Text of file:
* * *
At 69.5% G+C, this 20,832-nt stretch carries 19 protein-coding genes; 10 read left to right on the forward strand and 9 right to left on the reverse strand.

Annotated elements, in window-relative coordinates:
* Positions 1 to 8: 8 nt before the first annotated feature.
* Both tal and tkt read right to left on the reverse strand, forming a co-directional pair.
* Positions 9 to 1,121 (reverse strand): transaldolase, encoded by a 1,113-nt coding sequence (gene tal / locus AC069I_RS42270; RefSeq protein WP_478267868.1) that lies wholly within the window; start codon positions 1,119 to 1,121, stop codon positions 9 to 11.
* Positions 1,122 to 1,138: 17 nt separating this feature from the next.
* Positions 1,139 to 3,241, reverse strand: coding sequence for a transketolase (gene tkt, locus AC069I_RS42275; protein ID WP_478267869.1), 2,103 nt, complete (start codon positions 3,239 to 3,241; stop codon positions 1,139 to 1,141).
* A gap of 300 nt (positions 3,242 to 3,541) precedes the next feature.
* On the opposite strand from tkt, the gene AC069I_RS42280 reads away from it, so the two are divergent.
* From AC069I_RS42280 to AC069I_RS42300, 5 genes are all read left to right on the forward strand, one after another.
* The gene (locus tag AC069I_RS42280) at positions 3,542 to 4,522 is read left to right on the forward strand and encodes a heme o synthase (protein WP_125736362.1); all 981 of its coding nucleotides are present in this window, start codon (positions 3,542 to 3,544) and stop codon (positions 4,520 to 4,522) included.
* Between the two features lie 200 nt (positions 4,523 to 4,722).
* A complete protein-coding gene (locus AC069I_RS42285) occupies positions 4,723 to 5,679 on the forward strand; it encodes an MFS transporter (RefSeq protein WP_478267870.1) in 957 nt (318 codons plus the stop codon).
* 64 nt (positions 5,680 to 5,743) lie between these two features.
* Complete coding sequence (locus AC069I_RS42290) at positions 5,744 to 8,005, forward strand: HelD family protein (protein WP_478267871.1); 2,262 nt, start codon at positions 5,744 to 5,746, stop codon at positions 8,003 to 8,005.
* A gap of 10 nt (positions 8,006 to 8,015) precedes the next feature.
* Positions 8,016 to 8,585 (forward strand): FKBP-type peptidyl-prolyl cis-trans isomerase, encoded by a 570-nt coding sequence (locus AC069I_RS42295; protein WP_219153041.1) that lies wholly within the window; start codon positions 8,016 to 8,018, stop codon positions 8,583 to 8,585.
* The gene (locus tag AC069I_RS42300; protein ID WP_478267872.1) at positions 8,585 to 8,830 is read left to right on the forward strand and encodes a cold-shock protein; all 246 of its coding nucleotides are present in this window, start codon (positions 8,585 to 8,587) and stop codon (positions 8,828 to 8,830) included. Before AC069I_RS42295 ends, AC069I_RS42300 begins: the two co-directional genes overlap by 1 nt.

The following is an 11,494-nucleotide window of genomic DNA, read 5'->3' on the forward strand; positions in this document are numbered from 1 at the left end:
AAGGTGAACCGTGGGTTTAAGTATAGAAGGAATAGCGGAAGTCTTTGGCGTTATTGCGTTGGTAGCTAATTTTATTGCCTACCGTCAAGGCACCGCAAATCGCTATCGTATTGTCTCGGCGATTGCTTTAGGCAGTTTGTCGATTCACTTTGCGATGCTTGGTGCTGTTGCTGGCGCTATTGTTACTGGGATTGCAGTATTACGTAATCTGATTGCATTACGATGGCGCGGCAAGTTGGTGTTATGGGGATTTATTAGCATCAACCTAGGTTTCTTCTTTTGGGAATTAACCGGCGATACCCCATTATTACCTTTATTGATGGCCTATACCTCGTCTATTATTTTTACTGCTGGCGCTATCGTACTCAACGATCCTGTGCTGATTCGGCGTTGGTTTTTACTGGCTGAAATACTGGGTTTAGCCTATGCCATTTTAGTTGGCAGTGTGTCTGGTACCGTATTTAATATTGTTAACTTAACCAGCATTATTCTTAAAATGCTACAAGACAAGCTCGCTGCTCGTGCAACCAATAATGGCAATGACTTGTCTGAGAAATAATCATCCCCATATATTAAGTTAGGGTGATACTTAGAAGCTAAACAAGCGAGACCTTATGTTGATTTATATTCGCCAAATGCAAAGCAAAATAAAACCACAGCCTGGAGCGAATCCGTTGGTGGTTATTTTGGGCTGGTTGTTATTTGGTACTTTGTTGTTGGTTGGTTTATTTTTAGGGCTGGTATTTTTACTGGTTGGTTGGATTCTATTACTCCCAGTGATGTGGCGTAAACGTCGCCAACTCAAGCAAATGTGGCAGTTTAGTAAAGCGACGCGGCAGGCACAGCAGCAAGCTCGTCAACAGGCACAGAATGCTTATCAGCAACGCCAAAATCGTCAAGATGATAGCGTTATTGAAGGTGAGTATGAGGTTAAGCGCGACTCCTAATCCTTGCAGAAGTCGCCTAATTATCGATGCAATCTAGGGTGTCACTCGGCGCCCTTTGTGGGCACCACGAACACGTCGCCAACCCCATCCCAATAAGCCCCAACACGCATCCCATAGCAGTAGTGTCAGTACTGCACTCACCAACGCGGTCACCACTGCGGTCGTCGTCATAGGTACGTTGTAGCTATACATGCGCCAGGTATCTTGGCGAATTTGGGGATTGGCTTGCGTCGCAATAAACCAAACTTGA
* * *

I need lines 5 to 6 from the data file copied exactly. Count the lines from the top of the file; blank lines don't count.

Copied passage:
* Positions 9 to 1,121 (reverse strand): transaldolase, encoded by a 1,113-nt coding sequence (gene tal / locus AC069I_RS42270; RefSeq protein WP_478267868.1) that lies wholly within the window; start codon positions 1,119 to 1,121, stop codon positions 9 to 11.
* Positions 1,122 to 1,138: 17 nt separating this feature from the next.